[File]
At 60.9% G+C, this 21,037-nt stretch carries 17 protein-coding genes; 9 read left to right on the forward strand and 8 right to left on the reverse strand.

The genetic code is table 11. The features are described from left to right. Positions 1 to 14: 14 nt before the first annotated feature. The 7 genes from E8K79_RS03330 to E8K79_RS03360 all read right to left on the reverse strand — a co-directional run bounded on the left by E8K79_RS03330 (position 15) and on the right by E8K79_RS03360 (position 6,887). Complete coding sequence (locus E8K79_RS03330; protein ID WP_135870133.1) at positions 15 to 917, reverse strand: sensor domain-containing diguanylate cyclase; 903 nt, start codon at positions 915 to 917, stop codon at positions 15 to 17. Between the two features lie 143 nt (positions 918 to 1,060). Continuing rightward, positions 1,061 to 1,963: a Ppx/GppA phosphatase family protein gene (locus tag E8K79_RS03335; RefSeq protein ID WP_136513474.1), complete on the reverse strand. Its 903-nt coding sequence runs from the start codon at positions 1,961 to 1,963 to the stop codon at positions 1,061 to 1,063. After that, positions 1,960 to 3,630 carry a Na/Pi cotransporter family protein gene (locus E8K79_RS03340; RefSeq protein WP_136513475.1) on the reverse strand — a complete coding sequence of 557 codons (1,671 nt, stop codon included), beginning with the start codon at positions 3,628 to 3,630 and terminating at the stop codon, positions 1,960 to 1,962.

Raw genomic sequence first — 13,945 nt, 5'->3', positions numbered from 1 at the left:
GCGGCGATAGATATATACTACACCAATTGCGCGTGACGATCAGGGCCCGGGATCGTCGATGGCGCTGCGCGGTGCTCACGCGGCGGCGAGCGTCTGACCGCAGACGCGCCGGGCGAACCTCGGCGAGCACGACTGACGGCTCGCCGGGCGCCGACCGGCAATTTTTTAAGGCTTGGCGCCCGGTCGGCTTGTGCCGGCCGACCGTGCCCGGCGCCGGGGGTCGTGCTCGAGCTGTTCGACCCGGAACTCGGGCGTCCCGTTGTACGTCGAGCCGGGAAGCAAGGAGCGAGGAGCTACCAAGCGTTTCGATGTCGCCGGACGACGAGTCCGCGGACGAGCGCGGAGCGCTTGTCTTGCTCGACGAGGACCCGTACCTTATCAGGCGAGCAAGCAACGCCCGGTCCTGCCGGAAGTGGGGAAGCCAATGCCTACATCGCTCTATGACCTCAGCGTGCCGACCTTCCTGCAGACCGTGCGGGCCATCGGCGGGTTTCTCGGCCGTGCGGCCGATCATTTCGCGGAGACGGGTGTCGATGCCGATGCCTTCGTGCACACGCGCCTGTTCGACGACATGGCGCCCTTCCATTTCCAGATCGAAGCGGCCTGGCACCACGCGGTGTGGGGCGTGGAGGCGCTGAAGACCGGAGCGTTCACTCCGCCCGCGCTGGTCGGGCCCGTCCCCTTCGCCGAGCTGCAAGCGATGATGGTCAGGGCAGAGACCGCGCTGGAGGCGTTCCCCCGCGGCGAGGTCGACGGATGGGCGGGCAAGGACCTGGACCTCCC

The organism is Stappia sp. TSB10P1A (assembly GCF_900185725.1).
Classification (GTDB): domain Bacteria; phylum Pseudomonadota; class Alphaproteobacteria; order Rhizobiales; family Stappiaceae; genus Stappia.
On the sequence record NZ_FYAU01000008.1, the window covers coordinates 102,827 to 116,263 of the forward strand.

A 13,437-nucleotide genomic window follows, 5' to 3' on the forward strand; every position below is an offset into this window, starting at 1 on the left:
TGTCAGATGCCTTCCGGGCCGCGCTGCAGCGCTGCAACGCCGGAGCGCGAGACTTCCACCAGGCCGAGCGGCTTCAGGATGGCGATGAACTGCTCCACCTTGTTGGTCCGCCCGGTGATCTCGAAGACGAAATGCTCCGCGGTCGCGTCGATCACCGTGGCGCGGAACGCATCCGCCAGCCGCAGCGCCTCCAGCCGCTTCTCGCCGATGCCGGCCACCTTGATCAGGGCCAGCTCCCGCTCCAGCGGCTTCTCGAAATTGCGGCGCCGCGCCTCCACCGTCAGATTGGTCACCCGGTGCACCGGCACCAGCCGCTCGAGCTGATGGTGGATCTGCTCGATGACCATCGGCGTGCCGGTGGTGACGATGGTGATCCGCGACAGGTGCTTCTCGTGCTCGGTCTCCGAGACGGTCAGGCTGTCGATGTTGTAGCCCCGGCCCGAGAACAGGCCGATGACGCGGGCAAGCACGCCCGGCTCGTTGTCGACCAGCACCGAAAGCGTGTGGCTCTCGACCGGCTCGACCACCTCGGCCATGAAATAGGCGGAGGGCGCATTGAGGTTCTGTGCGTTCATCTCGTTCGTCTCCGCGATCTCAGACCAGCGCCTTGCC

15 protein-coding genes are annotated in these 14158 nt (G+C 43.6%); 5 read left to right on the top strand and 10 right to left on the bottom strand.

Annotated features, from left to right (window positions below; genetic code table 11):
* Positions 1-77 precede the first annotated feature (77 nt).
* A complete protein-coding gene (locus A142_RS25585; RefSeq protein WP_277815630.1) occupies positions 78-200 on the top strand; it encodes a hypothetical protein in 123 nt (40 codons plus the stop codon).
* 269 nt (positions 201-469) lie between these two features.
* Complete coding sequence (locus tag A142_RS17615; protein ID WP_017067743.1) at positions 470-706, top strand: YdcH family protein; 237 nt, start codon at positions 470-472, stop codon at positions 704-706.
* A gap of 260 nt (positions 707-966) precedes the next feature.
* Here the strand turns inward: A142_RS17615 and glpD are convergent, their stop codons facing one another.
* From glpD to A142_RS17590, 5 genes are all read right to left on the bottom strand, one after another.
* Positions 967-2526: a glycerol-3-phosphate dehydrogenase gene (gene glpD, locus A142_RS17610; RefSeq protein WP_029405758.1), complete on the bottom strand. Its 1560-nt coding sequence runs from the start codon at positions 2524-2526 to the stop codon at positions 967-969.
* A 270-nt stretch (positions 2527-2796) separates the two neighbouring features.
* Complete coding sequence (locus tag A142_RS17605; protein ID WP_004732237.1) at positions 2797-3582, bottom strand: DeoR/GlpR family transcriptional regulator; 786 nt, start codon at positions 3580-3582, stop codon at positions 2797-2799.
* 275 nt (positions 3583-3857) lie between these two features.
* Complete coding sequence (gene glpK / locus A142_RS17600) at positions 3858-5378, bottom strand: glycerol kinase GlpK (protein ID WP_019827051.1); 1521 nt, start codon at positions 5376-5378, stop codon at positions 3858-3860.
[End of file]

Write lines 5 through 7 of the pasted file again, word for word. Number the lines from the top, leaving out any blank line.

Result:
The organism is Stappia sp. TSB10P1A (assembly GCF_900185725.1).
Classification (GTDB): domain Bacteria; phylum Pseudomonadota; class Alphaproteobacteria; order Rhizobiales; family Stappiaceae; genus Stappia.
On the sequence record NZ_FYAU01000008.1, the window covers coordinates 102,827 to 116,263 of the forward strand.